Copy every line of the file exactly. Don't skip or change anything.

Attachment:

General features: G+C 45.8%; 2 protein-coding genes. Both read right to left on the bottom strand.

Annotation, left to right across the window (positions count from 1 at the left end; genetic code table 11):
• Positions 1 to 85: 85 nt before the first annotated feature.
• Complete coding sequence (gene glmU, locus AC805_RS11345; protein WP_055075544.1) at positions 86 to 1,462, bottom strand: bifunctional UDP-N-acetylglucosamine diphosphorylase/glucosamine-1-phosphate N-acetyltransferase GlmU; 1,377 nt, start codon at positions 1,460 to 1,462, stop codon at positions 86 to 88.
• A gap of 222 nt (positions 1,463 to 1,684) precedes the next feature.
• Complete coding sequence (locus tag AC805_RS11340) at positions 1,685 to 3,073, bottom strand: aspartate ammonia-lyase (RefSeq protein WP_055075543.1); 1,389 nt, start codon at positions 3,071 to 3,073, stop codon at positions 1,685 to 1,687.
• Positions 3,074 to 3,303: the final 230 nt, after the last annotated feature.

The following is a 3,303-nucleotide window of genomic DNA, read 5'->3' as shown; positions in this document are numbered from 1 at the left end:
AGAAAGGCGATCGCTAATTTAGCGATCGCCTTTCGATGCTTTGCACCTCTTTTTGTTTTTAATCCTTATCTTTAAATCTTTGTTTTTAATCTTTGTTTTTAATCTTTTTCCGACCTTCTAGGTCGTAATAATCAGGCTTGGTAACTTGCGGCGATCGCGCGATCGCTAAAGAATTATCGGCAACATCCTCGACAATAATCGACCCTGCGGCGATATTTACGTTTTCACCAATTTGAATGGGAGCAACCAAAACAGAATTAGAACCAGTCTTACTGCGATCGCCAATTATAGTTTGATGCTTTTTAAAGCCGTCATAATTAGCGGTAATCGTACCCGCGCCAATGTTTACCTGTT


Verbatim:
General features: G+C 45.8%; 2 protein-coding genes. Both read right to left on the bottom strand.

Annotation, left to right across the window (positions count from 1 at the left end; genetic code table 11):
• Positions 1 to 85: 85 nt before the first annotated feature.
• Complete coding sequence (gene glmU, locus AC805_RS11345; protein WP_055075544.1) at positions 86 to 1,462, bottom strand: bifunctional UDP-N-acetylglucosamine diphosphorylase/glucosamine-1-phosphate N-acetyltransferase GlmU; 1,377 nt, start codon at positions 1,460 to 1,462, stop codon at positions 86 to 88.
• A gap of 222 nt (positions 1,463 to 1,684) precedes the next feature.
• Complete coding sequence (locus tag AC805_RS11340) at positions 1,685 to 3,073, bottom strand: aspartate ammonia-lyase (RefSeq protein WP_055075543.1); 1,389 nt, start codon at positions 3,071 to 3,073, stop codon at positions 1,685 to 1,687.
• Positions 3,074 to 3,303: the final 230 nt, after the last annotated feature.

The following is a 3,303-nucleotide window of genomic DNA, read 5'->3' as shown; positions in this document are numbered from 1 at the left end:
AGAAAGGCGATCGCTAATTTAGCGATCGCCTTTCGATGCTTTGCACCTCTTTTTGTTTTTAATCCTTATCTTTAAATCTTTGTTTTTAATCTTTGTTTTTAATCTTTTTCCGACCTTCTAGGTCGTAATAATCAGGCTTGGTAACTTGCGGCGATCGCGCGATCGCTAAAGAATTATCGGCAACATCCTCGACAATAATCGACCCTGCGGCGATATTTACGTTTTCACCAATTTGAATGGGAGCAACCAAAACAGAATTAGAACCAGTCTTACTGCGATCGCCAATTATAGTTTGATGCTTTTTAAAGCCGTCATAATTAGCGGTAATCGTACCCGCGCCAATGTTTACCTGTT